The Consumer Financial Protection Bureau (CFPB) is considering proposing rules that would prohibit consumer financial services companies from using class action waivers in consumer arbitration clauses, the CFPB announced today at a field hearing in Denver, Colorado.

The CFPB has published an outline of its proposals in preparation for convening a Small Business Review Panel to gather feedback from small industry stakeholders. This is the first step in the process of a potential rulemaking on this issue. The proposals would ban companies from including arbitration clauses that block class action lawsuits in their consumer contracts. This would apply to most consumer financial products and services that the CFPB oversees, including credit cards, checking and deposit accounts, prepaid cards, money transfer services, certain auto loans, auto title loans, small dollar or payday loans, private student loans, and installment loans. 

The proposals would not ban arbitration clauses in their entirety.  However, for companies still willing to offer arbitration for individual cases, the clauses would have to say explicitly that they do not apply to cases filed as class actions unless and until class certification is denied by the court or the class claims are dismissed in court. Companies would be permitted to give the consumer a choice of bringing a class proceeding in arbitration or in court. However, the CFPB acknowledged that that many if not most companies would not include this option since an industry trade group has characterized class arbitration as “a worst-of-all-worlds Frankenstein’s monster.”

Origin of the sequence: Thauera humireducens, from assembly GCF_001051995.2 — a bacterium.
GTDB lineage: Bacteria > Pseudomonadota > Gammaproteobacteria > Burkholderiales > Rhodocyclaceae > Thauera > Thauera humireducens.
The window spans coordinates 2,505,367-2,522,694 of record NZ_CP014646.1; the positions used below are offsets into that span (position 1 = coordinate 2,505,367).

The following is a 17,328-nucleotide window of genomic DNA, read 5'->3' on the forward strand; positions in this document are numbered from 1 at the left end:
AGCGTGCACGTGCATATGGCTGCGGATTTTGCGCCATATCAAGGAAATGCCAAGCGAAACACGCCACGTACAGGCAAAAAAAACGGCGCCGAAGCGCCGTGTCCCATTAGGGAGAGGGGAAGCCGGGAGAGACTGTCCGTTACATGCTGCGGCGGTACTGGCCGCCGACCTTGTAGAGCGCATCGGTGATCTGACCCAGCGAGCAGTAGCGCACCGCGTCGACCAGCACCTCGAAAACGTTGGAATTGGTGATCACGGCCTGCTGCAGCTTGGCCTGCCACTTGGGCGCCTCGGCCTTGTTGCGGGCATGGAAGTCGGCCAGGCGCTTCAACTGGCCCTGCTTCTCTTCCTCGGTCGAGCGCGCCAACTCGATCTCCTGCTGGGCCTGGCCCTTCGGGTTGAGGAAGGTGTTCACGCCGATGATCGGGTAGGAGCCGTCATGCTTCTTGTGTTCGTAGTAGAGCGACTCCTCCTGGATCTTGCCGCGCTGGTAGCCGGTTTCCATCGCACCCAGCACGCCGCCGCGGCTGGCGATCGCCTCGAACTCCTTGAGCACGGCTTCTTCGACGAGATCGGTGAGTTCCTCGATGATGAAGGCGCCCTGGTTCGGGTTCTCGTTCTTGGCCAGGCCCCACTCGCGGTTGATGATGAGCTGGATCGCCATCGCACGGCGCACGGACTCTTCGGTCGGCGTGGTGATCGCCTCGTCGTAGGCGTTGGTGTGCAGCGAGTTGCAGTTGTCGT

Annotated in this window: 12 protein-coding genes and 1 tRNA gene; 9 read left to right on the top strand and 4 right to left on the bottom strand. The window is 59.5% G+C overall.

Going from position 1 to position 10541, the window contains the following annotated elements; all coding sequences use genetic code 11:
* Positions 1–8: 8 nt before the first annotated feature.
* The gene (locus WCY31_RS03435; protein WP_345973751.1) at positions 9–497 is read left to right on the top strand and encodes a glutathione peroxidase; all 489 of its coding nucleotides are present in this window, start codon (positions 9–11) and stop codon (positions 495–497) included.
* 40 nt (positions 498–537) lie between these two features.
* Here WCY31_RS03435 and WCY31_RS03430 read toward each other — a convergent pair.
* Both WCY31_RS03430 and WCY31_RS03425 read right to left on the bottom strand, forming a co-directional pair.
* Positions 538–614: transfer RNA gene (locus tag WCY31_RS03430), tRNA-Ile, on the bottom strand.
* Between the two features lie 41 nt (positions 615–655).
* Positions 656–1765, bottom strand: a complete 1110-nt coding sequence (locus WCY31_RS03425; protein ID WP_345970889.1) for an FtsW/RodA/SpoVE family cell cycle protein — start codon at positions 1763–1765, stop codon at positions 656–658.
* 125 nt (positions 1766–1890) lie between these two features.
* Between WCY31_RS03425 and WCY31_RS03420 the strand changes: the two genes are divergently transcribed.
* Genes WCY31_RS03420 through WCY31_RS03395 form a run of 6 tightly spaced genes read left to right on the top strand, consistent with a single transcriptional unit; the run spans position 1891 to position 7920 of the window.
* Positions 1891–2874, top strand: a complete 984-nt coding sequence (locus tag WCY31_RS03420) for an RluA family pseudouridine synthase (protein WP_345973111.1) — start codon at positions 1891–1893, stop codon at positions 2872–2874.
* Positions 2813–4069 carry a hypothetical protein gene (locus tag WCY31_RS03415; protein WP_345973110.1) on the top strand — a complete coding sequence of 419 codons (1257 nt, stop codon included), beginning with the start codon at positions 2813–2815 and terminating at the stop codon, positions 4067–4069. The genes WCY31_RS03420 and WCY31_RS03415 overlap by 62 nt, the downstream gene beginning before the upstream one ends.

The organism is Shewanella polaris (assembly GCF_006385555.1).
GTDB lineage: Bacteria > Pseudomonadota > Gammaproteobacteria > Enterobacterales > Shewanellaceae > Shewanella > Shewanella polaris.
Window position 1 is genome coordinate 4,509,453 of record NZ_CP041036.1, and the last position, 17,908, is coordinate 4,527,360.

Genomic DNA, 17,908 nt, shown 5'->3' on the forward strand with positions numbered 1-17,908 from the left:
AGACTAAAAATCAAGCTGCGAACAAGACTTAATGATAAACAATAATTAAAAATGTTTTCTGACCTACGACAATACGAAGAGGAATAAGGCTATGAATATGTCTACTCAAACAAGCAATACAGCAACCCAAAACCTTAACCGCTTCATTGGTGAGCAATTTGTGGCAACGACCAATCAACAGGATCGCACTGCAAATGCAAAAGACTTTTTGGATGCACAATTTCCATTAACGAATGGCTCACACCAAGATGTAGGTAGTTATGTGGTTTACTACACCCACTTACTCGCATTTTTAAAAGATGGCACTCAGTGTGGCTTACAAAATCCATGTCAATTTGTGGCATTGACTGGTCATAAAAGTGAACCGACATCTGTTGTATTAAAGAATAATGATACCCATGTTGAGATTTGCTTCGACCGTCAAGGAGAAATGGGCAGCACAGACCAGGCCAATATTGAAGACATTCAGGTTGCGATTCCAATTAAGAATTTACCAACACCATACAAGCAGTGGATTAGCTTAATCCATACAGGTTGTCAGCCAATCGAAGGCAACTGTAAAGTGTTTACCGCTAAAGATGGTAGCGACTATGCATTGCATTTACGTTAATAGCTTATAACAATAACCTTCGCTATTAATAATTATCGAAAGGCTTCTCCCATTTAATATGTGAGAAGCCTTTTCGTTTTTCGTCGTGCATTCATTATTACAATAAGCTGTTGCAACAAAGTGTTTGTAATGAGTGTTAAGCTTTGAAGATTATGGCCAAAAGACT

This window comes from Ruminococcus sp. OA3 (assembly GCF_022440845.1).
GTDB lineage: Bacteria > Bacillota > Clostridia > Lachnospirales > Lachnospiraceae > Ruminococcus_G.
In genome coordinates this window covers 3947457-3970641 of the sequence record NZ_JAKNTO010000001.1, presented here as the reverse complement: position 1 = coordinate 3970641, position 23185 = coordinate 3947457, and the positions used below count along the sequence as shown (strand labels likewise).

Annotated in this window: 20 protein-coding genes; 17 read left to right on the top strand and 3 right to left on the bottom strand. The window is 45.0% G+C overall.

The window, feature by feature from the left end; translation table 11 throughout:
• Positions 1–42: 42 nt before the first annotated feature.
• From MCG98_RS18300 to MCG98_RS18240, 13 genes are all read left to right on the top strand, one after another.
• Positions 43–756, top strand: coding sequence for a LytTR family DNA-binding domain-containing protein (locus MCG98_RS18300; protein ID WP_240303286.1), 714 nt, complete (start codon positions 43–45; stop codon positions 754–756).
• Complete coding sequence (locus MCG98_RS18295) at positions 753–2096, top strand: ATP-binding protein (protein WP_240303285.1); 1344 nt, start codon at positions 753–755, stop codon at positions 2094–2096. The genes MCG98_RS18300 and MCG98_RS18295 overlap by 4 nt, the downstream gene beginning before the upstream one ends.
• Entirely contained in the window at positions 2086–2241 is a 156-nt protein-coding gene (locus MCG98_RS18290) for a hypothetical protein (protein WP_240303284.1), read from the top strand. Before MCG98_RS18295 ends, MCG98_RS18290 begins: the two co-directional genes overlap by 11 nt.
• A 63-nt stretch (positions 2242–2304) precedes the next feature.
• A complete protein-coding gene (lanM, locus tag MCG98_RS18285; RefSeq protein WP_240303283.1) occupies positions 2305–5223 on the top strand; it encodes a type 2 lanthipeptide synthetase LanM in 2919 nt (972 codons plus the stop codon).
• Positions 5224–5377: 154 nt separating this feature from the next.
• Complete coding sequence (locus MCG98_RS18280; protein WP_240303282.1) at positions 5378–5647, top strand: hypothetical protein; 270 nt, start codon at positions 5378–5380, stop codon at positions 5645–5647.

The proposals would also require that companies that choose to use arbitration clauses for individual disputes submit to the CFPB the arbitration claims filed and awards issued so that the CFPB can monitor the fairness of the process. The CFPB is also considering publishing the claims and awards on its website so that the public can monitor them.

Alan S. Kaplinsky, practice leader of Ballard Spahr’s Consumer Financial Services Group, was invited by the CFPB to attend the field hearing to present the financial services industry’s position on the proposed rules. Also attending were Jean Sternlight, Professor of Law at the University of Nevada, Las Vegas; Jose Vasquez of Colorado Legal Services;  Ira Rheingold of the National Association of Consumer Advocates;  John Ruby of Bellco Credit Union; and Stephen J. Ware, Professor of Law at the University of Kansas. Kaplinsky testified at the hearing:

“Although the CFPB’s proposal reflects an inclination not to outright prohibit the use of arbitration, let's make it perfectly clear. By requiring companies to insert in their arbitration provisions language excepting class actions from arbitration, the Bureau is in reality proposing an outright ban. If this proposal becomes a final regulation, most companies will simply abandon arbitration altogether. That’s because the cost-benefit analysis of using arbitration will shift dramatically.